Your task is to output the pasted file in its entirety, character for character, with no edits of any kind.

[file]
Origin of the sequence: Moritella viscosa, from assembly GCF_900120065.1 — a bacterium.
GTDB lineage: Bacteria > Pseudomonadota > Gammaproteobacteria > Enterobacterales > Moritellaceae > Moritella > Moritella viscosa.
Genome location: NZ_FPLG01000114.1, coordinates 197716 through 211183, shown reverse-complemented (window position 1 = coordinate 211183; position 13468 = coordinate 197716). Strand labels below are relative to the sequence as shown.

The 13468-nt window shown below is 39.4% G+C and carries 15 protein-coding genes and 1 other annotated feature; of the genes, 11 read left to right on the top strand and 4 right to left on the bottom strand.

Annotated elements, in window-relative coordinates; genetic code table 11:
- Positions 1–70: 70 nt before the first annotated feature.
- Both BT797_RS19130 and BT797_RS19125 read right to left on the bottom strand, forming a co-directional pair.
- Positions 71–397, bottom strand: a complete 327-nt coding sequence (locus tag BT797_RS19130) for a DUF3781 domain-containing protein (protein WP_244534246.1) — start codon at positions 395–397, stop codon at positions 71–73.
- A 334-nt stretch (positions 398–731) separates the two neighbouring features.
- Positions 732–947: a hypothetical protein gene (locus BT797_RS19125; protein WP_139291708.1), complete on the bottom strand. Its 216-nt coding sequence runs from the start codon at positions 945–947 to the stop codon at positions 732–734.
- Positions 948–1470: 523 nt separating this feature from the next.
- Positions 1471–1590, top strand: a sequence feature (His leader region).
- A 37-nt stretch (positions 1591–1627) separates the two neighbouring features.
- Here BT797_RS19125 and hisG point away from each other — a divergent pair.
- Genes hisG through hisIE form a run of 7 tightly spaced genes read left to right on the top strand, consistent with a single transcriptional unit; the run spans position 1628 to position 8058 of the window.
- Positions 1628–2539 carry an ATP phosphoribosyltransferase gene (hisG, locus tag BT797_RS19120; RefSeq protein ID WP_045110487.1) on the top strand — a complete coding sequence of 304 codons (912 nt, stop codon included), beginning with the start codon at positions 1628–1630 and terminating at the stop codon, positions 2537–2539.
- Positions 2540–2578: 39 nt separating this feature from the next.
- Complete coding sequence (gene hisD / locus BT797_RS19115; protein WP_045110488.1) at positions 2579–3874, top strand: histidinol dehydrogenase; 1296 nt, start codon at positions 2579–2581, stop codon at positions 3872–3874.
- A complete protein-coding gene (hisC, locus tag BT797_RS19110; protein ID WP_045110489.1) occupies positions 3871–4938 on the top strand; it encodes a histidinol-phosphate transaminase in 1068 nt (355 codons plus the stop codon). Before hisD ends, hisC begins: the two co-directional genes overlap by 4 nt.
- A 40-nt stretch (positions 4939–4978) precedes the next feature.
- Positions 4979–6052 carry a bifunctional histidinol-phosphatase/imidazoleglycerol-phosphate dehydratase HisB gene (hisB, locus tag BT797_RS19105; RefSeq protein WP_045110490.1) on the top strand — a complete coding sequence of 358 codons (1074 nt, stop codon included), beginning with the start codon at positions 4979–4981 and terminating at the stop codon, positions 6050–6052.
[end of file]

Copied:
Origin of the sequence: Moritella viscosa, from assembly GCF_900120065.1 — a bacterium.
GTDB lineage: Bacteria > Pseudomonadota > Gammaproteobacteria > Enterobacterales > Moritellaceae > Moritella > Moritella viscosa.
Genome location: NZ_FPLG01000114.1, coordinates 197716 through 211183, shown reverse-complemented (window position 1 = coordinate 211183; position 13468 = coordinate 197716). Strand labels below are relative to the sequence as shown.

The 13468-nt window shown below is 39.4% G+C and carries 15 protein-coding genes and 1 other annotated feature; of the genes, 11 read left to right on the top strand and 4 right to left on the bottom strand.

Annotated elements, in window-relative coordinates; genetic code table 11:
- Positions 1–70: 70 nt before the first annotated feature.
- Both BT797_RS19130 and BT797_RS19125 read right to left on the bottom strand, forming a co-directional pair.
- Positions 71–397, bottom strand: a complete 327-nt coding sequence (locus tag BT797_RS19130) for a DUF3781 domain-containing protein (protein WP_244534246.1) — start codon at positions 395–397, stop codon at positions 71–73.
- A 334-nt stretch (positions 398–731) separates the two neighbouring features.
- Positions 732–947: a hypothetical protein gene (locus BT797_RS19125; protein WP_139291708.1), complete on the bottom strand. Its 216-nt coding sequence runs from the start codon at positions 945–947 to the stop codon at positions 732–734.
- Positions 948–1470: 523 nt separating this feature from the next.
- Positions 1471–1590, top strand: a sequence feature (His leader region).
- A 37-nt stretch (positions 1591–1627) separates the two neighbouring features.
- Here BT797_RS19125 and hisG point away from each other — a divergent pair.
- Genes hisG through hisIE form a run of 7 tightly spaced genes read left to right on the top strand, consistent with a single transcriptional unit; the run spans position 1628 to position 8058 of the window.
- Positions 1628–2539 carry an ATP phosphoribosyltransferase gene (hisG, locus tag BT797_RS19120; RefSeq protein ID WP_045110487.1) on the top strand — a complete coding sequence of 304 codons (912 nt, stop codon included), beginning with the start codon at positions 1628–1630 and terminating at the stop codon, positions 2537–2539.
- Positions 2540–2578: 39 nt separating this feature from the next.
- Complete coding sequence (gene hisD / locus BT797_RS19115; protein WP_045110488.1) at positions 2579–3874, top strand: histidinol dehydrogenase; 1296 nt, start codon at positions 2579–2581, stop codon at positions 3872–3874.
- A complete protein-coding gene (hisC, locus tag BT797_RS19110; protein ID WP_045110489.1) occupies positions 3871–4938 on the top strand; it encodes a histidinol-phosphate transaminase in 1068 nt (355 codons plus the stop codon). Before hisD ends, hisC begins: the two co-directional genes overlap by 4 nt.
- A 40-nt stretch (positions 4939–4978) precedes the next feature.
- Positions 4979–6052 carry a bifunctional histidinol-phosphatase/imidazoleglycerol-phosphate dehydratase HisB gene (hisB, locus tag BT797_RS19105; RefSeq protein WP_045110490.1) on the top strand — a complete coding sequence of 358 codons (1074 nt, stop codon included), beginning with the start codon at positions 4979–4981 and terminating at the stop codon, positions 6050–6052.